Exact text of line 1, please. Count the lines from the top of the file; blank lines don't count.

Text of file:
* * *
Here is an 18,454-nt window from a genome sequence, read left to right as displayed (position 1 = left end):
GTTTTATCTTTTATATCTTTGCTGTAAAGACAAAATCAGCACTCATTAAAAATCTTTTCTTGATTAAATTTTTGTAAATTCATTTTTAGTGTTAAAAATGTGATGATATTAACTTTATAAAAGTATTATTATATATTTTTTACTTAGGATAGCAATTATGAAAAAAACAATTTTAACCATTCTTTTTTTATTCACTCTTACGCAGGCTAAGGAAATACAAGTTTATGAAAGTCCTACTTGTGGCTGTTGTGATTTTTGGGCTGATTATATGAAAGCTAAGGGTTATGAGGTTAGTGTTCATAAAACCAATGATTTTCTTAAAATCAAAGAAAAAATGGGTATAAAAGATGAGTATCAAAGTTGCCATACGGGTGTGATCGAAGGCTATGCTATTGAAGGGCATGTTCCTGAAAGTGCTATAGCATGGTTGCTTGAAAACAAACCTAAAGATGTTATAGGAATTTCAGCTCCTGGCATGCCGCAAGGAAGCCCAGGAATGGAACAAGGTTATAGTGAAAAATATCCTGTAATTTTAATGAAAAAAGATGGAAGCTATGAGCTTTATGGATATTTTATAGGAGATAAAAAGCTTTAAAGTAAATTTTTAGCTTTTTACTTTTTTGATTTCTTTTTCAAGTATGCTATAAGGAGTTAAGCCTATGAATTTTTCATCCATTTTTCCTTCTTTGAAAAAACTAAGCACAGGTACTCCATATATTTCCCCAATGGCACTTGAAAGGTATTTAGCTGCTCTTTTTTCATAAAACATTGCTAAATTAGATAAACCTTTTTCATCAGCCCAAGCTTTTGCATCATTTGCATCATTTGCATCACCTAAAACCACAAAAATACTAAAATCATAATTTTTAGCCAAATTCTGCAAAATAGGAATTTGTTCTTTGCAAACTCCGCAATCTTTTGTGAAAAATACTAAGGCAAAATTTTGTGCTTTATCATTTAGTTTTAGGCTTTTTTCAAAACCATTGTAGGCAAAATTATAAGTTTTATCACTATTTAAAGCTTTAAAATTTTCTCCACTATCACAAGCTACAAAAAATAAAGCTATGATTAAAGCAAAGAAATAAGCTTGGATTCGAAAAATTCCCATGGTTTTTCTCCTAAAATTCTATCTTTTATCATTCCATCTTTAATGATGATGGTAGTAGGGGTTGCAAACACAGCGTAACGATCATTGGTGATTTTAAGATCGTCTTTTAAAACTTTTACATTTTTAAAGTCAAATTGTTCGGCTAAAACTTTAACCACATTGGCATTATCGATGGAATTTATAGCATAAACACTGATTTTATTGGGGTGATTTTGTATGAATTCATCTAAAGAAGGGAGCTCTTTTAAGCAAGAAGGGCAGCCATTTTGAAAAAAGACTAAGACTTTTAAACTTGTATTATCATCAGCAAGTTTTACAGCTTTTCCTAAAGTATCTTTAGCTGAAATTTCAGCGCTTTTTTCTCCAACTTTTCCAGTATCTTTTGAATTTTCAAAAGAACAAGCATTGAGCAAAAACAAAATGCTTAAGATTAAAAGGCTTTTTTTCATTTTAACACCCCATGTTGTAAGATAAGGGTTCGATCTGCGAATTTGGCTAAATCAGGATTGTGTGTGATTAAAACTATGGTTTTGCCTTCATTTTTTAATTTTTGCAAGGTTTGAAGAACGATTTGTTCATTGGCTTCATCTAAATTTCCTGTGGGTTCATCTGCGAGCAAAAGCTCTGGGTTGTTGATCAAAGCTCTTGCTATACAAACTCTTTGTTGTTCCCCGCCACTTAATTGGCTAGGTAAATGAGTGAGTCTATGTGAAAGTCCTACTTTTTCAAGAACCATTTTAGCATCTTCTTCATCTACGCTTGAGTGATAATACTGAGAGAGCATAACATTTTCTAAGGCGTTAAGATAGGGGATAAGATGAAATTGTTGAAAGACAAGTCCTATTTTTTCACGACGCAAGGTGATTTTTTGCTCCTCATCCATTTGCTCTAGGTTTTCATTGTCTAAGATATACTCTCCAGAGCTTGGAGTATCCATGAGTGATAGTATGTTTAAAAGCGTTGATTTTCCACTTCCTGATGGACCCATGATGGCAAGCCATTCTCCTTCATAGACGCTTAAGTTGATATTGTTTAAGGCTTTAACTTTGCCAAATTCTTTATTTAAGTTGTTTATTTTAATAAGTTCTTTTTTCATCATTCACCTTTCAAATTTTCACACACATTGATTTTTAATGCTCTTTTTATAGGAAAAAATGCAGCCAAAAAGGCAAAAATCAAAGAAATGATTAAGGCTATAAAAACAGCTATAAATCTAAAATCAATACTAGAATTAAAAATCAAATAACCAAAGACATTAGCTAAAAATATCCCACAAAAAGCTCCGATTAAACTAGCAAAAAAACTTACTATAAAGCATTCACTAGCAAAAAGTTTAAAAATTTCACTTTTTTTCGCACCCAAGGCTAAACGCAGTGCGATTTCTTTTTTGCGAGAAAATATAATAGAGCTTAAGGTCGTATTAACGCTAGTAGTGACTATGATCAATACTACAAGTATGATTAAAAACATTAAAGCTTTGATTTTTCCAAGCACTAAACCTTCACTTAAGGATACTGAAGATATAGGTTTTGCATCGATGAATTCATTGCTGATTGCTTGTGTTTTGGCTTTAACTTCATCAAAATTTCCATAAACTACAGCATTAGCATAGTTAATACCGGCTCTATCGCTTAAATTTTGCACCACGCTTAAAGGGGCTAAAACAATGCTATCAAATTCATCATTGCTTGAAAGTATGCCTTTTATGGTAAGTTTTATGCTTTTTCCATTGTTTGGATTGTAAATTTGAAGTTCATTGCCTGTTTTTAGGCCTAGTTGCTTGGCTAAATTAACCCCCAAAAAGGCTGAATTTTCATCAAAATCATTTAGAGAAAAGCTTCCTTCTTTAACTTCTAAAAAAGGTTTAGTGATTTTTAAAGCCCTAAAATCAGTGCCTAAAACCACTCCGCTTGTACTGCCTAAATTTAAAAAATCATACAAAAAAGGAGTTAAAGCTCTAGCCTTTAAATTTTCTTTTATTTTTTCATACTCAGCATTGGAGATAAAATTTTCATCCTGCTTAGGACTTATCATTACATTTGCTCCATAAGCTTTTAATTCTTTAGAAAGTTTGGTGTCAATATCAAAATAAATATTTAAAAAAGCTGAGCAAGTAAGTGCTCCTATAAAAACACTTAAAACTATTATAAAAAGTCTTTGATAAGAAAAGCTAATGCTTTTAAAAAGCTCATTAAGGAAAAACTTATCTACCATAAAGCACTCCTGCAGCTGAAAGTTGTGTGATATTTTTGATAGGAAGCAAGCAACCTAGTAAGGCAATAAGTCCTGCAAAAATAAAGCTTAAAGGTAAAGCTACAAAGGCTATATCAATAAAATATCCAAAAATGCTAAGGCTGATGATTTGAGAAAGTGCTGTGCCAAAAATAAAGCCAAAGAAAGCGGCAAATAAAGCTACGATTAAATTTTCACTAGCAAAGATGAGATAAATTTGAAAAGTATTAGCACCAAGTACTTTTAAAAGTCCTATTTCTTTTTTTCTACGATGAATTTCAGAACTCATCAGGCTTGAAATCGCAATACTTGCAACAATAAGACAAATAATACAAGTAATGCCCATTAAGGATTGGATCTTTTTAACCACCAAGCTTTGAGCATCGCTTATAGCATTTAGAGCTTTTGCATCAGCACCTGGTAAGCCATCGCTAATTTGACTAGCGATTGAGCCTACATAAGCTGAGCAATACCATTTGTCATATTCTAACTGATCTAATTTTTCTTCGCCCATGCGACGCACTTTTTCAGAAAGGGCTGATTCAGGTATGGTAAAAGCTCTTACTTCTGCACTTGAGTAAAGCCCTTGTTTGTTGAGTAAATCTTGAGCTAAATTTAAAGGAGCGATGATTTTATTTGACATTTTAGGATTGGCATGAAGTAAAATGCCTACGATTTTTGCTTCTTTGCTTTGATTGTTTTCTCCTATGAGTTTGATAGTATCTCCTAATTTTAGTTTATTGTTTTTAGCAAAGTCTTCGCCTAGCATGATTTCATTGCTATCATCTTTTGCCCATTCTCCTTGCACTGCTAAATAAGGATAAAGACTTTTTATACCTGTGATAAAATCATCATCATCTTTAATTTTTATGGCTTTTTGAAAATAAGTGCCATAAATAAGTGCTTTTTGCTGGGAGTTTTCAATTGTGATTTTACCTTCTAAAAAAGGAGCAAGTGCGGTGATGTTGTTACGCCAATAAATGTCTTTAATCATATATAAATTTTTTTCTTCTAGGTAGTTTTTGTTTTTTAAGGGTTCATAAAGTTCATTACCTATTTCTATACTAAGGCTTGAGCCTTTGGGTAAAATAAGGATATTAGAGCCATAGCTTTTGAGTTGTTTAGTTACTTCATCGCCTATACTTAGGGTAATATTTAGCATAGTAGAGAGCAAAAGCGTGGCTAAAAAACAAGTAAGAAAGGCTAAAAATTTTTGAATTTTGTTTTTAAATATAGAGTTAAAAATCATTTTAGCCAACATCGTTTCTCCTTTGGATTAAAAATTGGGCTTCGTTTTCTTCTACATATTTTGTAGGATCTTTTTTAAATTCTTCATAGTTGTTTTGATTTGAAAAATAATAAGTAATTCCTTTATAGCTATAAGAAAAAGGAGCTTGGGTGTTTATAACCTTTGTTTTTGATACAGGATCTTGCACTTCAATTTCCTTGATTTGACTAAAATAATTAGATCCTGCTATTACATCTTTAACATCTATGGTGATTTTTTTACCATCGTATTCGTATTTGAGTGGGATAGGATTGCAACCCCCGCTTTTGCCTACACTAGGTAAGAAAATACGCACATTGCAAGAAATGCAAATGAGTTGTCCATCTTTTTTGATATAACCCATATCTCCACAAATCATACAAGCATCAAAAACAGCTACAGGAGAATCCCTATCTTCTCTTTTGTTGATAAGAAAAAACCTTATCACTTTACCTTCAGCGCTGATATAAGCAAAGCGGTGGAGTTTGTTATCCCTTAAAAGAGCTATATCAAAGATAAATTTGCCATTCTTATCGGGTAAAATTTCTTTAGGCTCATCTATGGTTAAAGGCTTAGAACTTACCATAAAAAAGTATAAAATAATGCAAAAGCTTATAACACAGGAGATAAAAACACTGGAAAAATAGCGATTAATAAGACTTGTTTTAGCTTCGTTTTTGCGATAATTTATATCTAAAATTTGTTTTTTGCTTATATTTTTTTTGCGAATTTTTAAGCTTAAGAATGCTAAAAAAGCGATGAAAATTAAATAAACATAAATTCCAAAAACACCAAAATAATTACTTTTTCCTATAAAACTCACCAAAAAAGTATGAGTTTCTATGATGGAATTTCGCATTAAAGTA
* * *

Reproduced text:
Here is an 18,454-nt window from a genome sequence, read left to right as displayed (position 1 = left end):